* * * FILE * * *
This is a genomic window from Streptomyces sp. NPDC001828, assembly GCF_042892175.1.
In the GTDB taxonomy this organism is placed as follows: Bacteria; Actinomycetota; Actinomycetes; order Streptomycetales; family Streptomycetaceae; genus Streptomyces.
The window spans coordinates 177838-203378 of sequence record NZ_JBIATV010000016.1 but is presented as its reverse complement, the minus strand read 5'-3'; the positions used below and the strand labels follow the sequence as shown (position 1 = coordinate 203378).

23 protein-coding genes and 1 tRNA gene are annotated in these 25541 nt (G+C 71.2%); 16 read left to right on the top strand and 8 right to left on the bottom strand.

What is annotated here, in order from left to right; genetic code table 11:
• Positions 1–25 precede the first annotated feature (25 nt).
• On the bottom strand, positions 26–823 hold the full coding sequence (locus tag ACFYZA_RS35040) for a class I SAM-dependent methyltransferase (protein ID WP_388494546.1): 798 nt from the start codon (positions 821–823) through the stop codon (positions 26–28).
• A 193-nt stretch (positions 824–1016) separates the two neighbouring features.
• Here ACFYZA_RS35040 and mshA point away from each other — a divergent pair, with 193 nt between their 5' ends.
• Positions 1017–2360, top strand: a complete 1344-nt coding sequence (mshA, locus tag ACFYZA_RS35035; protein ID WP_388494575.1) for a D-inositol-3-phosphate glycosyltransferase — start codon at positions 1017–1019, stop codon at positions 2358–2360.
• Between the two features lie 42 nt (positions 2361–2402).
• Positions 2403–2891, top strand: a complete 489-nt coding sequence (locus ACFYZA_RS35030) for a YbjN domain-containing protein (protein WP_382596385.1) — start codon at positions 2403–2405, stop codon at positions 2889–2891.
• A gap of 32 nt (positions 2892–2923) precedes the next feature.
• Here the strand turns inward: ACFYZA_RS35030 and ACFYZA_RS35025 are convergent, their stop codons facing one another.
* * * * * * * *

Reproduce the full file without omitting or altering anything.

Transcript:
This is a genomic window from Streptomyces sp. NPDC001828, assembly GCF_042892175.1.
In the GTDB taxonomy this organism is placed as follows: Bacteria; Actinomycetota; Actinomycetes; order Streptomycetales; family Streptomycetaceae; genus Streptomyces.
The window spans coordinates 177838-203378 of sequence record NZ_JBIATV010000016.1 but is presented as its reverse complement, the minus strand read 5'-3'; the positions used below and the strand labels follow the sequence as shown (position 1 = coordinate 203378).

23 protein-coding genes and 1 tRNA gene are annotated in these 25541 nt (G+C 71.2%); 16 read left to right on the top strand and 8 right to left on the bottom strand.

What is annotated here, in order from left to right; genetic code table 11:
• Positions 1–25 precede the first annotated feature (25 nt).
• On the bottom strand, positions 26–823 hold the full coding sequence (locus tag ACFYZA_RS35040) for a class I SAM-dependent methyltransferase (protein ID WP_388494546.1): 798 nt from the start codon (positions 821–823) through the stop codon (positions 26–28).
• A 193-nt stretch (positions 824–1016) separates the two neighbouring features.
• Here ACFYZA_RS35040 and mshA point away from each other — a divergent pair, with 193 nt between their 5' ends.
• Positions 1017–2360, top strand: a complete 1344-nt coding sequence (mshA, locus tag ACFYZA_RS35035; protein ID WP_388494575.1) for a D-inositol-3-phosphate glycosyltransferase — start codon at positions 1017–1019, stop codon at positions 2358–2360.
• Between the two features lie 42 nt (positions 2361–2402).
• Positions 2403–2891, top strand: a complete 489-nt coding sequence (locus ACFYZA_RS35030) for a YbjN domain-containing protein (protein WP_382596385.1) — start codon at positions 2403–2405, stop codon at positions 2889–2891.
• A gap of 32 nt (positions 2892–2923) precedes the next feature.
• Here the strand turns inward: ACFYZA_RS35030 and ACFYZA_RS35025 are convergent, their stop codons facing one another.